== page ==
Tho these are Duties which seem abfolutely necessary to make our Players shine, and draw that Respect from the People, which now they want, yet are not these fufficient to make a good Actor; but there are other Lessons to be learn'd for his Qualifications on the Stage.

From his very Name we may derive his Duty, he is calld an Actor, and his Excellence confifts in A&tion and Speaking : The Mimes and Pantomimes did all by Gesture, and the Action of Hands, Legs, and Feet, without making use of the Tongue in uttering any Sentiments or Šounds; so that they were something like our dumb Sbows, with this difference, one Pantomime expressed several Persons, and that to the Tunes of Musical Instruments ; the dumb Shows made use of several Persons to express the Design of the Play as a filent Action ; and the Nature of this is best exprefs’d in Hamlet, before the E11trance of his Players in the third Act.

Enter a King and a Queen very lovingly, the Queen embracing him ; jbe kneels, and makes


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fbew of Protestation unto him; he takes her up, and declines bis Head on her Neck. Lays bim down on a Bed of Flowers ; she seeing him asleep, leaves bim. Anon comes in a Fellow, takes off bis Crown, kisses it, and pours Poison into the King's Ear, and exit. The Queen returns, finds the King dead, and makes passionate Aktion. The Poisoner with two or three Mutes comes in again, seeming to lament with her ; the dead Body is carry'd away. The Poisoner woes the Queen with Gifts ; she seems loaths and unwilling awhile, but in the end accepts his Love.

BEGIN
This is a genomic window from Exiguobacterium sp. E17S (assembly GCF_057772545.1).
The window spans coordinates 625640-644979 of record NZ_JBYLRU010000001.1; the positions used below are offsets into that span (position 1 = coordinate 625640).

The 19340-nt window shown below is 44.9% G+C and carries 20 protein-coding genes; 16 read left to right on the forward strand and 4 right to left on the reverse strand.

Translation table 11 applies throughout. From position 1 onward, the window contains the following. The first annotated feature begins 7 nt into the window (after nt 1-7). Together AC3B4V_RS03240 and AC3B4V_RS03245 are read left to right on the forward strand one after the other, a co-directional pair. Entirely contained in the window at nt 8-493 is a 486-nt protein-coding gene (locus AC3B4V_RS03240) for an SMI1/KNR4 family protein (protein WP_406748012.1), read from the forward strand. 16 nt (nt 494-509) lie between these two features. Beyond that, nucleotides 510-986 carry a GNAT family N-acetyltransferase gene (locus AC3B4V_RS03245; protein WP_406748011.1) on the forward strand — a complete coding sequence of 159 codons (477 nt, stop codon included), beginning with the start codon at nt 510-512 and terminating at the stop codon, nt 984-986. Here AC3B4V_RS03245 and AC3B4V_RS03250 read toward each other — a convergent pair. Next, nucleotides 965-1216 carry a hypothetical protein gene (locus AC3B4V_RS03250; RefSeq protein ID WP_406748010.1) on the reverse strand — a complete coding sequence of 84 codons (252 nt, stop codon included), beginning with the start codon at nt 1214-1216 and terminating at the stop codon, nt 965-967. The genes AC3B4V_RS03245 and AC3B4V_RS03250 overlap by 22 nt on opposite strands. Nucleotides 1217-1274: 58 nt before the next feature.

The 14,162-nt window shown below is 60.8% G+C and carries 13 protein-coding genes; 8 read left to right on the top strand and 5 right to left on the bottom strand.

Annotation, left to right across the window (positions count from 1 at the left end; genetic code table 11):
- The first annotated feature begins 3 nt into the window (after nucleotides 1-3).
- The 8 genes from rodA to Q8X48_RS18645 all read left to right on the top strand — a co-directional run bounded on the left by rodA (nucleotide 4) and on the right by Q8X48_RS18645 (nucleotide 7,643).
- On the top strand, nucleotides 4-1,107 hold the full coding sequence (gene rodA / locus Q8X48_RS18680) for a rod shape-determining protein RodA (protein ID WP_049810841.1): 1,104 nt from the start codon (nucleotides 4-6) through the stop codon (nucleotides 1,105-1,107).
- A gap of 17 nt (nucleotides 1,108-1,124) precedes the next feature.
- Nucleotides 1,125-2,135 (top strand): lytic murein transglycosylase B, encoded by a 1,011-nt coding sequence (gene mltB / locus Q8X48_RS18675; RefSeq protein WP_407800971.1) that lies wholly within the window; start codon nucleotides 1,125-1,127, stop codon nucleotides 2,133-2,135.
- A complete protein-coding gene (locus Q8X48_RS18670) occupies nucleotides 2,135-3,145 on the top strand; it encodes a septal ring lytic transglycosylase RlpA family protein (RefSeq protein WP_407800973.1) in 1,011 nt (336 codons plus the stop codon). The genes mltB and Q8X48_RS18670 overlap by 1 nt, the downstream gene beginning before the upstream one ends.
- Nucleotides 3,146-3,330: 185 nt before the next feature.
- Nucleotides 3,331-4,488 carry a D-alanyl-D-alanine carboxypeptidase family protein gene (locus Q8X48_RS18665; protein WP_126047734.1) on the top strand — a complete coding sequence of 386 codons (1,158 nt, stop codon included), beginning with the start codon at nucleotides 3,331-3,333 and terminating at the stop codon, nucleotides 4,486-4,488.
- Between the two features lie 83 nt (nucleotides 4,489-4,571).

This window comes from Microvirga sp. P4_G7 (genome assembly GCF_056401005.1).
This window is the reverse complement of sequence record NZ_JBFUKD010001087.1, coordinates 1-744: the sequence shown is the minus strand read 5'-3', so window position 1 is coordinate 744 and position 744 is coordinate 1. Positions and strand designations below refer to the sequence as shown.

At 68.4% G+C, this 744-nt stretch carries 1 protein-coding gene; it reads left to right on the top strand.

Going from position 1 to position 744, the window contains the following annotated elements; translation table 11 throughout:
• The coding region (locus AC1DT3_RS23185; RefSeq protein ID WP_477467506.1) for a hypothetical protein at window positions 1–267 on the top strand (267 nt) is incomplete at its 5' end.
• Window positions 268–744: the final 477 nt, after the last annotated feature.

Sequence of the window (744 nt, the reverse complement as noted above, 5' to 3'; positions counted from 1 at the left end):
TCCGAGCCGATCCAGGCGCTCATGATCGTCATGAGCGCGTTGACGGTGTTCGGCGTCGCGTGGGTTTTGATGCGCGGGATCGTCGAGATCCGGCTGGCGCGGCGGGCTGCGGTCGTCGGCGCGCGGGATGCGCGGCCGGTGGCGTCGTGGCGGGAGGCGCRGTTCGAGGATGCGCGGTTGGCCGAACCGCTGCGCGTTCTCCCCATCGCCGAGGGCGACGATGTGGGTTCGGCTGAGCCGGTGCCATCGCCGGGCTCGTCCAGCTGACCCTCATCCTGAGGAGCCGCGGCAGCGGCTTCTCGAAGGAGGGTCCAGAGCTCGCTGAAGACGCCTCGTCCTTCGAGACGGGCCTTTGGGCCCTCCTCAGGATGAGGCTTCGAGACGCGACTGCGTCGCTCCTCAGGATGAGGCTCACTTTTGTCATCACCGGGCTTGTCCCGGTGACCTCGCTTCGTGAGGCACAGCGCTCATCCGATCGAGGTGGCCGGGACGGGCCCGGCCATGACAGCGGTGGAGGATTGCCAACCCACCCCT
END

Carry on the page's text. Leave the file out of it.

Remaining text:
I only repeat this to thew the manner of the old Time, and what they ineant by dumb Shows, which Shakespear himself condemns in this

very Play, when Hamlet says to the Players -- O! it

offends me to the Soul to see a robustuous Per-
riwig-pated Fellow tear a Passion to tatters, to

very Raggs, to split the Ears of the Groundlings, « who (for the most part) are capable of no" thing but inexplicable dumb Shows and Noise--

But the Pantomimes or Roman Dancers expressed all this in one Person, as we have it in Mr. Mayne’s Lucian ; where Demetrius the Cynic Philosopher railing against Dancing, is invited by one of them in the Time of Nero, to see him perform without either Pipe or Flute, and did fo; « for having impos’d Silence on the Instru

ments, he by himself danc'd the Adultery of “ Mars and Venus, the Sun betraying them, and « Vulcan plotting, and catching them in a Wire “ Net; then every God, who was severally